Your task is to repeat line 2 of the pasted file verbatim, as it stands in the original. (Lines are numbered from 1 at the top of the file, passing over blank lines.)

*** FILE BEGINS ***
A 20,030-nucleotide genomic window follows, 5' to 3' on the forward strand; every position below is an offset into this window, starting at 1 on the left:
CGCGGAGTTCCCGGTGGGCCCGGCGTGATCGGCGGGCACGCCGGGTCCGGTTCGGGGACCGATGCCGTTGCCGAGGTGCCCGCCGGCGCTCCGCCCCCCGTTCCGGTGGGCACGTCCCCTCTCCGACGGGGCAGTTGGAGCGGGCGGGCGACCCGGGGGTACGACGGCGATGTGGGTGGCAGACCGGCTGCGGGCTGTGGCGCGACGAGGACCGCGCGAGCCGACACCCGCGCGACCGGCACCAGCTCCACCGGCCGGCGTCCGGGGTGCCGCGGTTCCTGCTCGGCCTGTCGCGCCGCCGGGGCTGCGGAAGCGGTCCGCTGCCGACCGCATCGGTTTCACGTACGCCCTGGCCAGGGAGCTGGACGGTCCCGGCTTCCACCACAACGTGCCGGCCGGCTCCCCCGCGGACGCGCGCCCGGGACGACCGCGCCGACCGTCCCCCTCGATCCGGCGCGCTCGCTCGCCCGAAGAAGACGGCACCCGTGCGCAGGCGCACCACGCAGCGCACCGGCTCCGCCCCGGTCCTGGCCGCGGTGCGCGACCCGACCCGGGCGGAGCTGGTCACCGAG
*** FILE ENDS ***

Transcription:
CGCGGAGTTCCCGGTGGGCCCGGCGTGATCGGCGGGCACGCCGGGTCCGGTTCGGGGACCGATGCCGTTGCCGAGGTGCCCGCCGGCGCTCCGCCCCCCGTTCCGGTGGGCACGTCCCCTCTCCGACGGGGCAGTTGGAGCGGGCGGGCGACCCGGGGGTACGACGGCGATGTGGGTGGCAGACCGGCTGCGGGCTGTGGCGCGACGAGGACCGCGCGAGCCGACACCCGCGCGACCGGCACCAGCTCCACCGGCCGGCGTCCGGGGTGCCGCGGTTCCTGCTCGGCCTGTCGCGCCGCCGGGGCTGCGGAAGCGGTCCGCTGCCGACCGCATCGGTTTCACGTACGCCCTGGCCAGGGAGCTGGACGGTCCCGGCTTCCACCACAACGTGCCGGCCGGCTCCCCCGCGGACGCGCGCCCGGGACGACCGCGCCGACCGTCCCCCTCGATCCGGCGCGCTCGCTCGCCCGAAGAAGACGGCACCCGTGCGCAGGCGCACCACGCAGCGCACCGGCTCCGCCCCGGTCCTGGCCGCGGTGCGCGACCCGACCCGGGCGGAGCTGGTCACCGAG